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Texas

Community Gathers to Honor Civil Rights Leader at First MLK Dallas Parade in 3 Years

Hands up in a constant cheer, Stephanie Joyner waved and shouted as cheerleaders and marching bands stomped on Martin Luther King Jr. Boulevard to honor the slain civil rights leader.

Joyner grew up attending the MLK parade in Dallas, once dancing in it as a member of the South Oak Cliff High School sports club.

But this year was especially significant. The parade returned on Monday after a two-year absence due to the pandemic, and Joyner was jubilant.

“This is our community, our family,” said Joyner, 39, who lives in the Oak Cliff neighborhood of Dallas. “It’s nice to be back.”

Parade attendees echoed Joyner’s thoughts as tens of thousands of spectators lined MLK Boulevard to cheer for the procession of colorful floats, practice teams, jumpers, hula hoopers, church bands and school bands.

Organized by Dallas and the non-profit organization HELP, the parade drew over 150,000 spectators and 250 participants.

Participants, including Dallas Mayor Eric Johnson and District Judge Clay Lewis Jenkins, walked about a mile from Holmes Street to Fair Park.

Dimitri Hughes, who lives in Oak Cliff with his wife Joyette, said the family is taking every opportunity to teach their sons, aged 4 and 7, about black history and culture.

“The influence of Martin Luther King Jr. was enormous,” Hughes, 39, said. “But for us, it’s not just one day.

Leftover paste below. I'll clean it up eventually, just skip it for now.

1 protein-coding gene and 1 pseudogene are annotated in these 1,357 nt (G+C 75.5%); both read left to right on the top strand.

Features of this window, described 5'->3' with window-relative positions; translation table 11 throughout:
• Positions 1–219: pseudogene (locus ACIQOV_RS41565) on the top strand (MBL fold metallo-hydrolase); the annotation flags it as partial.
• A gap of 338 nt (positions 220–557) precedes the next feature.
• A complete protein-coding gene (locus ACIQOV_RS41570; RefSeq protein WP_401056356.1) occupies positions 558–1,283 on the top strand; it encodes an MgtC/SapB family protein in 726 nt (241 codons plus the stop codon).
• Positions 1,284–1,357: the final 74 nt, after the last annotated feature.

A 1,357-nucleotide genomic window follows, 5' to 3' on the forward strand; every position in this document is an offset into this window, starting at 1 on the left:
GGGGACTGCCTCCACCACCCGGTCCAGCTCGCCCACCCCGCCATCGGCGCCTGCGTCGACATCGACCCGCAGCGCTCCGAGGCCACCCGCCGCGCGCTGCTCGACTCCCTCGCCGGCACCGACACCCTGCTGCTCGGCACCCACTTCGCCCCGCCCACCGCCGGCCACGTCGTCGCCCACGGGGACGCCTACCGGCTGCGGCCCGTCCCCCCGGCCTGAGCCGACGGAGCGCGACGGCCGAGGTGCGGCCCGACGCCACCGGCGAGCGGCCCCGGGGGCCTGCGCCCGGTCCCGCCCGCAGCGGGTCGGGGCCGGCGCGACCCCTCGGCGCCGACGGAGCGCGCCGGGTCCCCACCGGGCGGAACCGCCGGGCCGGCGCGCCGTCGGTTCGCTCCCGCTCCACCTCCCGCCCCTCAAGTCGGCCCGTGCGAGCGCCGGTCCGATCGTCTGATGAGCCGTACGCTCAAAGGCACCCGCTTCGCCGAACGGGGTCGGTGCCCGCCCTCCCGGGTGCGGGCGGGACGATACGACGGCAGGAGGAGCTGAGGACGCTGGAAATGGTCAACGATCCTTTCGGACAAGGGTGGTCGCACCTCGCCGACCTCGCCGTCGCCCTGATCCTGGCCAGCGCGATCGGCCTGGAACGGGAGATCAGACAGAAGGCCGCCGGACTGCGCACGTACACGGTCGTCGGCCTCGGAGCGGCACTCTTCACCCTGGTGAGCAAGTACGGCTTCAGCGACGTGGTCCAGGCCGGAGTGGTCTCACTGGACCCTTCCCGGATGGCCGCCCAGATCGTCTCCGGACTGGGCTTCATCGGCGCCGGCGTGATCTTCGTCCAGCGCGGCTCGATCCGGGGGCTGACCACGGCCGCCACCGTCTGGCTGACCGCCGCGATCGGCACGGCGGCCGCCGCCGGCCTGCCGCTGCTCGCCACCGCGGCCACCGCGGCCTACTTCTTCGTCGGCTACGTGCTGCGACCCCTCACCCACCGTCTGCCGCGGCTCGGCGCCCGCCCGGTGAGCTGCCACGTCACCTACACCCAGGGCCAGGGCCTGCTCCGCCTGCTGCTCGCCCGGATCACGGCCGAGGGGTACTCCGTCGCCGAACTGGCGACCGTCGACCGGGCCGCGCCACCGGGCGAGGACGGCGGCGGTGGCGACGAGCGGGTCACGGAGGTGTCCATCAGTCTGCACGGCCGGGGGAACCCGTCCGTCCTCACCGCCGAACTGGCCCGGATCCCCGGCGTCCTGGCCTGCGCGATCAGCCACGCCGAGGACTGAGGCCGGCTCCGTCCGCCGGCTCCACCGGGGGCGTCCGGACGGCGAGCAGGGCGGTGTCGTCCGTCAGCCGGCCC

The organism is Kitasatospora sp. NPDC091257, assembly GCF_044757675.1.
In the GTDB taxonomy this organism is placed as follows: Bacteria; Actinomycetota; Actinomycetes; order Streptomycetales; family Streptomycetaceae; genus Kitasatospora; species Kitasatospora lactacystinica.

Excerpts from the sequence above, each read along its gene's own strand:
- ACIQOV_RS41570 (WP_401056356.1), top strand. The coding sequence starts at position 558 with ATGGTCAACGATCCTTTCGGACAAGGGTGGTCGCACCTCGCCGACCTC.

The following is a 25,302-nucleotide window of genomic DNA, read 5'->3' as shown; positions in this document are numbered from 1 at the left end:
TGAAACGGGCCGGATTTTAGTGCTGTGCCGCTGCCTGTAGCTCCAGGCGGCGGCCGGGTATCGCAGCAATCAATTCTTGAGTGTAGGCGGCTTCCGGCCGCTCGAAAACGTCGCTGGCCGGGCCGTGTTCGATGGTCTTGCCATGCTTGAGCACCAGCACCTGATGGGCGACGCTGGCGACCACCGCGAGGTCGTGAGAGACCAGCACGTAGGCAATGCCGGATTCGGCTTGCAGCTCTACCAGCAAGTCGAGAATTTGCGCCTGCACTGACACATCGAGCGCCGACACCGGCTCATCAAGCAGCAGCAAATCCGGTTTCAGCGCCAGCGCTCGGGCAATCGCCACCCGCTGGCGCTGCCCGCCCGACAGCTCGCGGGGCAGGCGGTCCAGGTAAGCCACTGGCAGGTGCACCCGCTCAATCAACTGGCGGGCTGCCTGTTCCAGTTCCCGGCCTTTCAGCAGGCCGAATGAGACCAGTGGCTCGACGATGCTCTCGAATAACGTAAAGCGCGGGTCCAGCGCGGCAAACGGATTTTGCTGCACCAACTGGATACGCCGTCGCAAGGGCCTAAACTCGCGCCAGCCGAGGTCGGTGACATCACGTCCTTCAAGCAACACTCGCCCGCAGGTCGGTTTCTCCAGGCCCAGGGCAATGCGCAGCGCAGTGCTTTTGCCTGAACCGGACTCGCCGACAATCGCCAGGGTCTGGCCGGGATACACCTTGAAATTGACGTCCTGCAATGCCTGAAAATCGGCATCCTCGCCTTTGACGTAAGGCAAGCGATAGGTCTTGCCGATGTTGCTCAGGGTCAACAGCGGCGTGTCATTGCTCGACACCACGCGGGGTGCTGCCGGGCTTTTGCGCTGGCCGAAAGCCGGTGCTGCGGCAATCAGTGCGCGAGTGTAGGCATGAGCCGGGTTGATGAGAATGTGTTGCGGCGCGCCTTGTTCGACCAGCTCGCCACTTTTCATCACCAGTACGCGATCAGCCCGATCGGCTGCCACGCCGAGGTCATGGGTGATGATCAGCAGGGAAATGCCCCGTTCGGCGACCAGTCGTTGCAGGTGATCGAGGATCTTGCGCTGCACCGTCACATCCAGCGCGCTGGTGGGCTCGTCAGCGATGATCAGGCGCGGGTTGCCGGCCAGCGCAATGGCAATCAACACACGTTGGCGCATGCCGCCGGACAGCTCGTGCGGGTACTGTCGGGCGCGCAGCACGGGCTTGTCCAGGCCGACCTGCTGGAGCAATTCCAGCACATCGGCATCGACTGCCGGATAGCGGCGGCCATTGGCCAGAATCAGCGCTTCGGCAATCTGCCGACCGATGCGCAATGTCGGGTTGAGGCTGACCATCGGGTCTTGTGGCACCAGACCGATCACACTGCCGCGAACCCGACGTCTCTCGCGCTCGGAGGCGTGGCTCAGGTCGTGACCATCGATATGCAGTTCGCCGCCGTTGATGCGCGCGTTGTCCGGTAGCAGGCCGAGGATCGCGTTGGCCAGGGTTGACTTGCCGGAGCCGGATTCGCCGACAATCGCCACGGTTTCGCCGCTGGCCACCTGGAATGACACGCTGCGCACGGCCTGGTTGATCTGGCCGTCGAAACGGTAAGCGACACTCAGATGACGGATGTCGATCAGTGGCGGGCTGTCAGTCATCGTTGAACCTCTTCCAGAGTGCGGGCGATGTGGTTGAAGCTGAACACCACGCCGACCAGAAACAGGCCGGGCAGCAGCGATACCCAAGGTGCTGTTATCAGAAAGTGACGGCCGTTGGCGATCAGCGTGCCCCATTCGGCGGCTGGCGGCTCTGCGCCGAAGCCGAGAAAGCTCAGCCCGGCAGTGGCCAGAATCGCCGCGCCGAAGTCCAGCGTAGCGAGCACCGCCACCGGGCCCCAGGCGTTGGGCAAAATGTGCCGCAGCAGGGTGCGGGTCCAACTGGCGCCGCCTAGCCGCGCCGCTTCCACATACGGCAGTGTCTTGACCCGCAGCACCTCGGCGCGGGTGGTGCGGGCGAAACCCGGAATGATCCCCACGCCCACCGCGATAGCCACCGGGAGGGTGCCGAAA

Monday’s mood was celebratory, but there were a few dark moments as well.

One group carried signs that mentioned mass shootings targeting people of color, including the Tops supermarket shooting that killed 10 people last year in Buffalo, New York, and the 2019 shooting at a Walmart store in Buffalo, New York. El Paso, which killed 23 people.

Other posters read: “Black mental health matters”, “Racism is a public health issue”, and “Abolish the death penalty in Texas”.

Joyner said she wants her children, ages 6 to 21, to learn about the history of the civil rights movement so they can continue to fight for progress.

“We hold on to our history and don’t let it go,” she said. “We accept who we are.”

As the parade passed, Jazlyn Foote danced along MLK Boulevard with her 5-year-old son, Jadon. The two drove from Hearst to attend the parade and planned to celebrate later with a family barbecue.

“There was a time when blacks couldn’t gather like that,” Foote, 33, said. “We still have a long way to go, but we are getting there.”

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